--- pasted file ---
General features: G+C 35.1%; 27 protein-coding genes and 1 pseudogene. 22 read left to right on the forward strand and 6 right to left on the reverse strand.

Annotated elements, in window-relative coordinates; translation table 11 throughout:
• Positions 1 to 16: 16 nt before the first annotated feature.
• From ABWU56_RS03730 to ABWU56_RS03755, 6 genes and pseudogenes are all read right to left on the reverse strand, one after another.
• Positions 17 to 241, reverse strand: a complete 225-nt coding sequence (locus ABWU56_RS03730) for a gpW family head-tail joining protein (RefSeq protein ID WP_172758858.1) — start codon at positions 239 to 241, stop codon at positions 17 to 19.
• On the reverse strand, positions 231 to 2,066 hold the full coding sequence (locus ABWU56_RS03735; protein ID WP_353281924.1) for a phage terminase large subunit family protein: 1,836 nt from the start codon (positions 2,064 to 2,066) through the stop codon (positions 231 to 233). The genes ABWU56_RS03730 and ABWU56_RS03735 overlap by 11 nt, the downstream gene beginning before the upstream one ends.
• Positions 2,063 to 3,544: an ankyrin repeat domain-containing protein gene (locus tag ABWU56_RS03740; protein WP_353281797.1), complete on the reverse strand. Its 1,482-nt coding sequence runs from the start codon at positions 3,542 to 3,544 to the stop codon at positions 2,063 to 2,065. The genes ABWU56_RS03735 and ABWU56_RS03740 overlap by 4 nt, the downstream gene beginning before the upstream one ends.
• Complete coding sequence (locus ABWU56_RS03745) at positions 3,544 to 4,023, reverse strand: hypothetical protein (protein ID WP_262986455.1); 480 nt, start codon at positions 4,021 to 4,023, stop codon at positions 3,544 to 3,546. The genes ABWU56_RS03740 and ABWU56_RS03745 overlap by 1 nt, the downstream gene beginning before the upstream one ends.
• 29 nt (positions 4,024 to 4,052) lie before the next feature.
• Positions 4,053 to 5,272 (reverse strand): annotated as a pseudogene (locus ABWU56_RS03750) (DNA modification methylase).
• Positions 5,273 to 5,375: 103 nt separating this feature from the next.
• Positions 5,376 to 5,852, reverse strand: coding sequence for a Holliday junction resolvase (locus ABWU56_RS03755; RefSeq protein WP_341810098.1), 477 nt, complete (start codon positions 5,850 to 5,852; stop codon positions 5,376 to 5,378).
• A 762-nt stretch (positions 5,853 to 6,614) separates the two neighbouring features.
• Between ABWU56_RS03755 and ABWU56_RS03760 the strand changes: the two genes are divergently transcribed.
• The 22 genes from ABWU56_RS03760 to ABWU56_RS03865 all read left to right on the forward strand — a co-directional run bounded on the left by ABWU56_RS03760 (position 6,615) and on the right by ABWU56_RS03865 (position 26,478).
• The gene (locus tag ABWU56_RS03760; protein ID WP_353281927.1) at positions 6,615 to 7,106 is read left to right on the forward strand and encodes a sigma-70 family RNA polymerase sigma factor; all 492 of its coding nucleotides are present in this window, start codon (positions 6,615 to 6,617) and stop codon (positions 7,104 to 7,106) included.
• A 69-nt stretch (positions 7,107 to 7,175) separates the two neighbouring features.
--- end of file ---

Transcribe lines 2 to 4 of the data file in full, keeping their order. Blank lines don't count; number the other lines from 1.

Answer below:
Annotated elements, in window-relative coordinates; translation table 11 throughout:
• Positions 1 to 16: 16 nt before the first annotated feature.
• From ABWU56_RS03730 to ABWU56_RS03755, 6 genes and pseudogenes are all read right to left on the reverse strand, one after another.